A joint administrative office has been established for the Yangtze River Delta, with one of its core tasks to coordinate planning in Shanghai and its three neighboring provinces to make the region competitive on a global scale, according to a senior official.
Differences in detailed planning for Shanghai and Jiangsu, Zhejiang and Anhui provinces in many aspects, such as industrial development and policies on residents’ livelihoods, have hindered some collaborative projects in the past, Li Qiang, Party secretary of Shanghai, said in a panel discussion during the ongoing session of the National People’s Congress.
“Dead-end roads are one example of the issue. There are still dozens of such roads between the provinces and the municipality for various reasons, including existing residential communities or rivers,” he said.
“We will try to solve the problem soon, as well as others such as further industrial cooperation, ... before each region lays down policies regarding residents’ welfare to reduce disparity.”
Development of the region, which is at a convergence of the Belt and Road Initiative and the Yangtze River Economic Zone, will be fast-tracked as it becomes a national demonstration zone for new development concepts, a world-class urban center and an Asia-Pacific gateway for global resource allocation, Li said.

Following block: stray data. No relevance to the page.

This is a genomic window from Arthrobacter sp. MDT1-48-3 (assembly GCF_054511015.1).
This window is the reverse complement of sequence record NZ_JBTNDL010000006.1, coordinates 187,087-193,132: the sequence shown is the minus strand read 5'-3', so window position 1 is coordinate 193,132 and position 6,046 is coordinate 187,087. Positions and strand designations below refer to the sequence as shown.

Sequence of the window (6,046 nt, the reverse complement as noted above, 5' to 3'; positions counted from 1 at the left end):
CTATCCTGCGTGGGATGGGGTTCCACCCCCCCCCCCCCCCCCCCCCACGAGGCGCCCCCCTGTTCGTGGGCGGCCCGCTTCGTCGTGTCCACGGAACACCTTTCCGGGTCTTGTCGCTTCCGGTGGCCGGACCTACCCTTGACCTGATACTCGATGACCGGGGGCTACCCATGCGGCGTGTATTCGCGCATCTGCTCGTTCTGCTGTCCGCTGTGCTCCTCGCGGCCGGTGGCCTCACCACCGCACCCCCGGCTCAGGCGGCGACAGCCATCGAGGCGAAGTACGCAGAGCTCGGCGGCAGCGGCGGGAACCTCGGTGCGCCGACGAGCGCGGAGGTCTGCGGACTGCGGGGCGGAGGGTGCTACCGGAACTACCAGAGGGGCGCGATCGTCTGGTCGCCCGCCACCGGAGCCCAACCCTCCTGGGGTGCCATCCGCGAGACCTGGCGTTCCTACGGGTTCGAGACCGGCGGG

Although the land area of the delta region takes up only 3.8 percent of the country, its GDP amounted to 19.5 trillion yuan ($3.08 trillion) last year, roughly 25 percent of the national total, official statistics show.
“Such an economic scale enabled the area to hold an important seat on the world economic landscape, and it must serve the overall development of the country and participate in global collaboration and competition with more unified innovations,” he said.
Li said another key task of the Shanghai-based joint office is to make it possible to replicate achievements from pilot programs in Shanghai and the three provinces, including to the China (Shanghai) Pilot Free Trade Zone, to the whole region before being promoted nationwide.
Wang Junfeng, an NPC deputy from Shanghai and chairman of the All-China Lawyers Association, suggested better using the internet and other information sources to break administrative barriers.
Wang Mengyuan, 35, whose grandparents moved from Ningbo, Zhejiang, to Shanghai in the 1930s, said: “People from Jiangsu, Zhejiang and Anhui accounted for a large proportion of the early migrants to Shanghai. We look forward to the common development of the region.”